Use of Data and Scratch

We recommend that the type of data you keep here is data that can be regenerated e.g. the output from a program or information that you have copies of on other systems, CDs/DVDs or external (USB) storage etc.

Please do take the time to consider where the best location for your work is. In particular, please ensure all of your original work, including source code, is kept on a drive which is regularly backed up. To be clear, /data and /scratch are not backed up.

Using the command line to access Data spaces

To access the Scratch space on your local machine, change directory to /local/scratch/public and make yourself a directory - most people use their login name for the directory name.

cd /local/scratch/public
mkdir abc99 # Replace abc99 with your login name

Data spaces are accessible over the network, so there are two ways of accessing them. You can log into the machine with the data space, change directory to /local/data/public and create your directory. Or you can just change directory to /data/machine_name e.g /data/unfair before creating your data directory.

ssh unfair
cd /local/data/public
mkdir abc99
cd /data/unfair
mkdir abc99

Sometimes it may look as if a particular computer cannot see another computer's data space. This happens when you (for example) use ls /data/ -- all you see is the data spaces already mounted (if any). But you can still access the Data space if you use the complete name. This is due to the auto-mounter only having those spaces actually in use mounted at any given time.

Using Gnome to access Data spaces

Open the Computer icon on the desktop. From there click on the icon to the left that looks like a pencil on a paper. This will cause the Location text area to appear to the right.

In this Location text-area put the full path to the space you are trying to access. In this example we want to use actin's data space (available only to biophys members) and so we put /data/actin in the location bar and press return.

Create a new folder for yourself, typcially named after your login-name. You place all your files in here.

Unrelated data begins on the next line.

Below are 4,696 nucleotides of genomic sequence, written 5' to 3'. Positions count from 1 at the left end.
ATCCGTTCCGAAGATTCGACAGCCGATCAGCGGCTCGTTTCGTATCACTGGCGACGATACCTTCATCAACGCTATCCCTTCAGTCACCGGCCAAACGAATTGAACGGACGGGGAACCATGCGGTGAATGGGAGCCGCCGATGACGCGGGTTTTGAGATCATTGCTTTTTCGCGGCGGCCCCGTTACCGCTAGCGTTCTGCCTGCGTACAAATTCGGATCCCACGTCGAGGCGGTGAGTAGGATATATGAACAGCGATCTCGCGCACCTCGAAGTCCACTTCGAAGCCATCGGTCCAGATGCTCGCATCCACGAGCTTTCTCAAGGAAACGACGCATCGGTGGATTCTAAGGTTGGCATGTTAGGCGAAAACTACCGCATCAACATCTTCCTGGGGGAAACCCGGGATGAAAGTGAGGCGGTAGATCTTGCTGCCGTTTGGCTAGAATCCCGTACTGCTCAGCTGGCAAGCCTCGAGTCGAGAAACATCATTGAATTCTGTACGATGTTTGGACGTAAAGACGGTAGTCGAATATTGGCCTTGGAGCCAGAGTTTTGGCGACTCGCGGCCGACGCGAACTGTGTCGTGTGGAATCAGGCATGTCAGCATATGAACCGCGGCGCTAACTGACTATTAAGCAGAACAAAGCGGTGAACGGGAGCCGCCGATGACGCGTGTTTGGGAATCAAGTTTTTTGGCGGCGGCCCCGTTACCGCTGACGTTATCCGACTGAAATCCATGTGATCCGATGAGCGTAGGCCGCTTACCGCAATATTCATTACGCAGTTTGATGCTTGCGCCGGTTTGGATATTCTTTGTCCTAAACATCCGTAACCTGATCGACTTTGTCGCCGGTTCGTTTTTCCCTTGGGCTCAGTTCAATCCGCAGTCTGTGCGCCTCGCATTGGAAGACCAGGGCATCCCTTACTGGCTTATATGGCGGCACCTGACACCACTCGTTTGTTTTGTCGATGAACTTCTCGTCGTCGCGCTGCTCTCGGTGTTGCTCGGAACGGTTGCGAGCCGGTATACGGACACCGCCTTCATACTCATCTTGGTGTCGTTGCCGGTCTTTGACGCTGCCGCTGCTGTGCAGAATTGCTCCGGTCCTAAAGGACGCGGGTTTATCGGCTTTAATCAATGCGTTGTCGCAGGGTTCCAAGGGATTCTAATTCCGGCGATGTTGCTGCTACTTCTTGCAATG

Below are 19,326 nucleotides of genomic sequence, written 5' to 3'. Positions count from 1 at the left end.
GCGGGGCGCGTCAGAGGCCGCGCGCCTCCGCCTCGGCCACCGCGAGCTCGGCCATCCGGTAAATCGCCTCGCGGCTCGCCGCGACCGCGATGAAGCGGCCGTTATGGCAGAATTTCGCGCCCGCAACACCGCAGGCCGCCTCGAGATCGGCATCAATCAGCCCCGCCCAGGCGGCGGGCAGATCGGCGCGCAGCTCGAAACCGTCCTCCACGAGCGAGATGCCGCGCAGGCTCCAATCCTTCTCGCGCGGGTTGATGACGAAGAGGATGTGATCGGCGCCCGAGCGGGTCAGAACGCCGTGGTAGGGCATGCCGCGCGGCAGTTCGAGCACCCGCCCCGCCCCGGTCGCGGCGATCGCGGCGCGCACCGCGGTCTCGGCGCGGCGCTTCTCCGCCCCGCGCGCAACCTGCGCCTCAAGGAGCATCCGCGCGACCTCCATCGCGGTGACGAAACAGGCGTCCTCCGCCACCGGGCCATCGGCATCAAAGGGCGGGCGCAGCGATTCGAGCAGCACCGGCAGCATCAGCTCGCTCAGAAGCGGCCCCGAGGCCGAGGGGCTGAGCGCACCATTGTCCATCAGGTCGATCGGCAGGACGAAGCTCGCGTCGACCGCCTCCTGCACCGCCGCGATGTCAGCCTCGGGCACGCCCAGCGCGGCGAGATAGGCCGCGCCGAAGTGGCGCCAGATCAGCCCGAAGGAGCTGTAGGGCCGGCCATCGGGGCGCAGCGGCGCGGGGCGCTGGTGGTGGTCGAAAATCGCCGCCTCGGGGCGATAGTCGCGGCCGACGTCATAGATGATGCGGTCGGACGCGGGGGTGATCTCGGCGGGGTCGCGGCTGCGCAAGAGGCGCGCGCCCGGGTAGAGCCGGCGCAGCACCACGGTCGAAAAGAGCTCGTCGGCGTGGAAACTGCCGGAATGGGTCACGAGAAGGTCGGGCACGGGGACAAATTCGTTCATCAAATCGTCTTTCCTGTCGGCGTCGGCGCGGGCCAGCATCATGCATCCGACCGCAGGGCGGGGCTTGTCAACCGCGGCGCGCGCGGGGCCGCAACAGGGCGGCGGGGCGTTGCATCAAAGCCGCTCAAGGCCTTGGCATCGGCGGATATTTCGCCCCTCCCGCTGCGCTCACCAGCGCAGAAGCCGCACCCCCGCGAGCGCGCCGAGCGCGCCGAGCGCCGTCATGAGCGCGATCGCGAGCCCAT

A tip. Put a soft-link in your home directory like so:

ln -s /data/septal/CRSID ./septal-CRSID
where CRSID = your login ID

And then you can use Gnome to browse to the septal-CRSID subdirectory of your home directory. Or use a Windows computer and look in your home directory (N: drive).

To delete any files you create, highlight the file(s) and press shift-delete. Don't use the usual "move to Trash" as this fails and causes a "Not on the same filesystem" error message window to appear.

Rules Concerning Data and Scratch spaces

You can use as much PUB and SYSTEM Data or Scratch space as you need, remembering that it is a shared resource. The file /alt/ssetup/adm/diskspace contains a list of the Data and Scratch space, what group each of the computers belongs to, how much scratch space it has and how much is unused, in the form:

Data Store             Group           Total G  Free G
/data/squiffy          PUB2011           465.5 UNKNOWN
/scratch/squiffy       PUB2011           136.3 UNKNOWN
/scratch/squint        PUB2011           160.3   159.8

You can also find this information on the list of Maths Linux computers.

Files held in these directories are not deleted automatically so you should tidy up when your files are no longer needed.

The list above mentions which group(s) a Data or Scratch space belong to, please only use data stores from the PUB, SYSTEM or any groups that you are a member of. If you are unsure which computers you have access to see the interactive computer list to find out which computers you can log into.